Tucson Hybrids have light steering and good ride quality at moderate to high speeds, even with the added weight of the battery pack and bigger wheels. In city driving, the suspension doesn’t gather itself as quickly after bumps, and lumpy roads can cause it to skitter in search of traction. It’s much the same with the Plug-In Hybrid, which carries up to 4,235 lb of curb weight around, which can generate some suspension heaving. In either, switching the drivetrain into Sport mode narrows its steering focus and snips off shifts more quickly, at the expected cost of efficiency.
Fuel economy is much better in the Tucson hybrid models. Gas models are rated at 26 mpg city, 33 mpg highway, 29 mpg combined for FWD versions, while the AWD models are rated at 24/29/26 mpg. The way to get the best fuel economy is of course with the hybrid, which is rated at 38/38/38 mpg for the Blue trim and 37/36/37 mpg for the SEL Convenience and Limited trims. That’s a significant increase over the gas model and makes it easier to make up for the difference in price between the vehicles over a shorter period of time. The plug-in hybrid earns an EPA-rated 33 miles of electric range, 80 MPGe, and 35 mpg combined. It’s the clear efficiency winner.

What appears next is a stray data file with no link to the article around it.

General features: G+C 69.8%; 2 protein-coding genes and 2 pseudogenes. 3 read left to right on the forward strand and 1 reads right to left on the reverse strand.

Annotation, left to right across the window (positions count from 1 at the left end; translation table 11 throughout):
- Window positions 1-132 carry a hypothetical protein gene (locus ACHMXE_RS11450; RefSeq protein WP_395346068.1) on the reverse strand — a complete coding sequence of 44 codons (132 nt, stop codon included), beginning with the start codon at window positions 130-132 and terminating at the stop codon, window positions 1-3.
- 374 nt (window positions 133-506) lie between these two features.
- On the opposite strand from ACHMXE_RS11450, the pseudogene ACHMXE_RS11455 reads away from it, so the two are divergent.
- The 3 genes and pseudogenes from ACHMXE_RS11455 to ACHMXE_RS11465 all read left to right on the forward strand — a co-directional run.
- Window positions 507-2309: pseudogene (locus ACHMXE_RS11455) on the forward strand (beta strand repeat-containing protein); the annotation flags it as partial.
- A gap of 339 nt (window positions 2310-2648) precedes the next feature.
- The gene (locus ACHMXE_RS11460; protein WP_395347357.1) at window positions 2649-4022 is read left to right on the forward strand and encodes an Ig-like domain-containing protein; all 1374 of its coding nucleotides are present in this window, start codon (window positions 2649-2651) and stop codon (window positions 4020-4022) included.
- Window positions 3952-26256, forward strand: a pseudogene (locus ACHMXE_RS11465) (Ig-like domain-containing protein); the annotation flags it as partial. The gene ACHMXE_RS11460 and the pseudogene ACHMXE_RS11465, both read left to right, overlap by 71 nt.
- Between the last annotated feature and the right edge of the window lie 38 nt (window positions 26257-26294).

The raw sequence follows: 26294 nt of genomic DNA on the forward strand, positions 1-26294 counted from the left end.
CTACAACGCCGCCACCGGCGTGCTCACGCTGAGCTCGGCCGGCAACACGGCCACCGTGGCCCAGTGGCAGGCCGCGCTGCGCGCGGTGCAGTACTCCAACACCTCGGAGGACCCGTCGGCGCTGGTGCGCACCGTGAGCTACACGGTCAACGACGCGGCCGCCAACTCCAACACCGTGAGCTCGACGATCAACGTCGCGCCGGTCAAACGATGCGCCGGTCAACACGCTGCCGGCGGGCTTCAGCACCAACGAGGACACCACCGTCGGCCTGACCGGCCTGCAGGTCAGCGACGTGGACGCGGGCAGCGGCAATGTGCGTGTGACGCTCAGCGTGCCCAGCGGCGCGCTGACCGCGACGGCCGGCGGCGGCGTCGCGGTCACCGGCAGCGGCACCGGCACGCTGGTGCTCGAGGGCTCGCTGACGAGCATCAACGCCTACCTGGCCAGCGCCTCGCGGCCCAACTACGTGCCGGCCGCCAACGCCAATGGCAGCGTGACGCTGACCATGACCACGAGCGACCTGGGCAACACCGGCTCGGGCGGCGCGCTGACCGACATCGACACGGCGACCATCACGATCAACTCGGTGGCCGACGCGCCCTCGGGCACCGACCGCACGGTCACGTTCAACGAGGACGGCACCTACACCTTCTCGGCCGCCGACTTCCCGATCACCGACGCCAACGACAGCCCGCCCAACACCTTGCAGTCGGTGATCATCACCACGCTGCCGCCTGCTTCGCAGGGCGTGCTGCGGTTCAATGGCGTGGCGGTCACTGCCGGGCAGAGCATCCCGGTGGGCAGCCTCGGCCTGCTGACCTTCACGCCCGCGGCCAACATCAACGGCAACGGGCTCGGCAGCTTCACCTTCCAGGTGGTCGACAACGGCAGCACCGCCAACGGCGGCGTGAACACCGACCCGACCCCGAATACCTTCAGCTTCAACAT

The Tucson earned top safety ratings and offers a robust set of safety features. The Tucson has not yet been crash tested by the NHTSA, but the IIHS gave it a Top Safety Pick+, which is the industry’s most rigorous safety recognition. In addition to automatic emergency braking, the Tucson comes with active lane control and rear occupant alerts. The SEL adds blind-spot monitors and adaptive cruise control that works down to a stop. Limited models offer the most safety equipment, adding a surround-view camera system, rear automatic braking, front and rear parking sensors, and blind-spot cameras that show a live display of the Tucson’s flanks in the instrument panel.
The Tucson’s interior hones down the hard bevels and drapes digital displays over the center stack in a waterfall of techno. Just like the outside, the interior look is entirely different though it takes fewer risks. There’s hardly any complex surfacing inside, other than the twin hoops that lower the dash and put distance between it and the front passengers.
The center console is now mostly composed of a glossy black panel that also houses the multimedia screen (8.2-inches standard, with a larger 10.3-inch display standard on the Limited only). It looks much more modern but watch out for fingerprints on the glossy surface. Some Tucsons adopt a digital gauge cluster and a touchscreen for secondary controls.